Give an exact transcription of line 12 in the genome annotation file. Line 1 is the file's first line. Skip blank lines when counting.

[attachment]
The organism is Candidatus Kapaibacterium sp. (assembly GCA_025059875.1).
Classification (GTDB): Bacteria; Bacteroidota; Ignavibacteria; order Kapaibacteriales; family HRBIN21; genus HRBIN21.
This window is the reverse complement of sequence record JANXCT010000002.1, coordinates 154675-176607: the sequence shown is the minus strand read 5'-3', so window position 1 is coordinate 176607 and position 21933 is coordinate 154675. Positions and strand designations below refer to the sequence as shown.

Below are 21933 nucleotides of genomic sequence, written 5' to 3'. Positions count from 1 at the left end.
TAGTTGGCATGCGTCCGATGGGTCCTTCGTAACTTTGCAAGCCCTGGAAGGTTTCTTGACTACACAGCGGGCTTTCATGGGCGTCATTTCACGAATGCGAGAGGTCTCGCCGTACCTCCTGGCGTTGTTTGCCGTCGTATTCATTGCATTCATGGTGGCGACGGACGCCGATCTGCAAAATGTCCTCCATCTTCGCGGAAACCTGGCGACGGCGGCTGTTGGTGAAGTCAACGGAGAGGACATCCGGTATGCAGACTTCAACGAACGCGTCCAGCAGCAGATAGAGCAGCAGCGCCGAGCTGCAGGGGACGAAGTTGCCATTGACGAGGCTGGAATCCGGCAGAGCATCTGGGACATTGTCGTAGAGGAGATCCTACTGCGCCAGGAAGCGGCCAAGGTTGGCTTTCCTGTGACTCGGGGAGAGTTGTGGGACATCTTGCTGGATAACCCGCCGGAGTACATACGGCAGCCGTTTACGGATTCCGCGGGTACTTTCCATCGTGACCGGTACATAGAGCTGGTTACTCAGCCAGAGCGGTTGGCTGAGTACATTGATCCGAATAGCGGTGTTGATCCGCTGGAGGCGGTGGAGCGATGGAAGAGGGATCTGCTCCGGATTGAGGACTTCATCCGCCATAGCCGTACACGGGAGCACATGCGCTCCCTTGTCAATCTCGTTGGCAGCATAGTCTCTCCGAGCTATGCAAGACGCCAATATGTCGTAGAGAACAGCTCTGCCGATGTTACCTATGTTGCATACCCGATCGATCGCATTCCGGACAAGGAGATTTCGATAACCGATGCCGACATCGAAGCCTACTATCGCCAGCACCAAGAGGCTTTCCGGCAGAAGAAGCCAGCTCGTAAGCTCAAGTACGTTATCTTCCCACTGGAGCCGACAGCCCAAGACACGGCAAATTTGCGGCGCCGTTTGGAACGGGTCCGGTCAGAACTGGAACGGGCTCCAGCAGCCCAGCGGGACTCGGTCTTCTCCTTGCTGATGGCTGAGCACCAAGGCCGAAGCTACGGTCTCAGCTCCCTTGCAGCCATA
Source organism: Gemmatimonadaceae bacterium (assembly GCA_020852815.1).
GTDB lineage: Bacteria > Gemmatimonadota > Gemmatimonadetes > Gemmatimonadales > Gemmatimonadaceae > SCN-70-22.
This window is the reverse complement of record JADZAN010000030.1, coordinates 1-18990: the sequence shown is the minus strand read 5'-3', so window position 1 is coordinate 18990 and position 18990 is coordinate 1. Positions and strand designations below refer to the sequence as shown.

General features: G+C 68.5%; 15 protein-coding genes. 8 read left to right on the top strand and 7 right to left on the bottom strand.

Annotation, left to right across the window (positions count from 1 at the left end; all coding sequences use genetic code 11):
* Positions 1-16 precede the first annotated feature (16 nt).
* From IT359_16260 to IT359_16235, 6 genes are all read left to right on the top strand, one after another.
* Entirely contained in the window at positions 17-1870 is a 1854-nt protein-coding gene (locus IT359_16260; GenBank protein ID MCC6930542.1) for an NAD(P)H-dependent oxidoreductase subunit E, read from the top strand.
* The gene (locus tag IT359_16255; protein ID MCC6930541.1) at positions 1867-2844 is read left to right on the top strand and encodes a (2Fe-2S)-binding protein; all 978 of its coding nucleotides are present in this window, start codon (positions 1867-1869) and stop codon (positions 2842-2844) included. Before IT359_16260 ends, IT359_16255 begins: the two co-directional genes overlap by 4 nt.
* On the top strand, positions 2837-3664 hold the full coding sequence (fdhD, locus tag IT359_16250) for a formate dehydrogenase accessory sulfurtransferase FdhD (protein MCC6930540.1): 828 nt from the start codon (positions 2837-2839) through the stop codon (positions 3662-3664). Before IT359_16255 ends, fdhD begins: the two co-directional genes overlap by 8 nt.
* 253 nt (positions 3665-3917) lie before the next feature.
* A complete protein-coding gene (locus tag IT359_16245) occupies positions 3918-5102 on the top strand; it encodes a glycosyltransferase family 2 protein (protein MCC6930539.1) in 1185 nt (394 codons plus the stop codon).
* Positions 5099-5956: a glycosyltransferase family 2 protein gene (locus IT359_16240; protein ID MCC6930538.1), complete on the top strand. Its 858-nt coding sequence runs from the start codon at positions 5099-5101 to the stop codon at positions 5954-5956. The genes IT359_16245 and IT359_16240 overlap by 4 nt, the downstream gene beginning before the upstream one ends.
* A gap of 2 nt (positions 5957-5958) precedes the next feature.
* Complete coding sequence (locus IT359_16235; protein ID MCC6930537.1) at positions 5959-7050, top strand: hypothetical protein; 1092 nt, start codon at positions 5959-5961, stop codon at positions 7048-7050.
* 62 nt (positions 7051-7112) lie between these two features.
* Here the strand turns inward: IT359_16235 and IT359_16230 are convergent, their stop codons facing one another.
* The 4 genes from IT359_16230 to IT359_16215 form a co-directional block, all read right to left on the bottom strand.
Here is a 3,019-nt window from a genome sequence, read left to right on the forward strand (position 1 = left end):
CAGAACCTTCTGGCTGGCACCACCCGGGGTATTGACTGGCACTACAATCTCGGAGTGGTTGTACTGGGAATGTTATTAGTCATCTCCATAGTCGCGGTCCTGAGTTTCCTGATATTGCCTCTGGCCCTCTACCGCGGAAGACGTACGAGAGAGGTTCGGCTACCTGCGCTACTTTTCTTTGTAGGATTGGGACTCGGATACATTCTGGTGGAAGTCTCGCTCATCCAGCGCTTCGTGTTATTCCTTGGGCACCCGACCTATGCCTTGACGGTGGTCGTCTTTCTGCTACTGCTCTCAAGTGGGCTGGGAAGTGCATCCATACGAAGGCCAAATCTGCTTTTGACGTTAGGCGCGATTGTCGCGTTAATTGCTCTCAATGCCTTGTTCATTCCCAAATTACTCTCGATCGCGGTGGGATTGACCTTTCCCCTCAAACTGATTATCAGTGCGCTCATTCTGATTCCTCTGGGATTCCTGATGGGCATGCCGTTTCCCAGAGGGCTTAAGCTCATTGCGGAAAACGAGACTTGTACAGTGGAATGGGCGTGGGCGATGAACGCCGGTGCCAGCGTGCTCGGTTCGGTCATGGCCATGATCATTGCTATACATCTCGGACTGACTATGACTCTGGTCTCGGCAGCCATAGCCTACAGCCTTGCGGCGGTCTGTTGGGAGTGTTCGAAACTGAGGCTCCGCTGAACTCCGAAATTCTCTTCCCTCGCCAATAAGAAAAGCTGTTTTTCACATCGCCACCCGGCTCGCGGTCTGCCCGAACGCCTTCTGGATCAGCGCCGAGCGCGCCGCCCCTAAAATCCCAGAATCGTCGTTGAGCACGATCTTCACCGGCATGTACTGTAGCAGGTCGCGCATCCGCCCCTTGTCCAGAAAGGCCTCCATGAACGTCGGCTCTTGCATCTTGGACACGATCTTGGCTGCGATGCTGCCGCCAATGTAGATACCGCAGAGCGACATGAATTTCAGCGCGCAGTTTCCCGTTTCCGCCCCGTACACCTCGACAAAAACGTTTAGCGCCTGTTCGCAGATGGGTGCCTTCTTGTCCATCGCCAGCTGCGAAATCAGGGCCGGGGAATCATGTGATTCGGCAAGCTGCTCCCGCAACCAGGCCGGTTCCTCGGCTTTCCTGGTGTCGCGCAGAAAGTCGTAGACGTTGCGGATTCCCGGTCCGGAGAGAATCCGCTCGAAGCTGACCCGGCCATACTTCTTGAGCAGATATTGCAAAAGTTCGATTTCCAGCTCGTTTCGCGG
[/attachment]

* From IT359_16260 to IT359_16235, 6 genes are all read left to right on the top strand, one after another.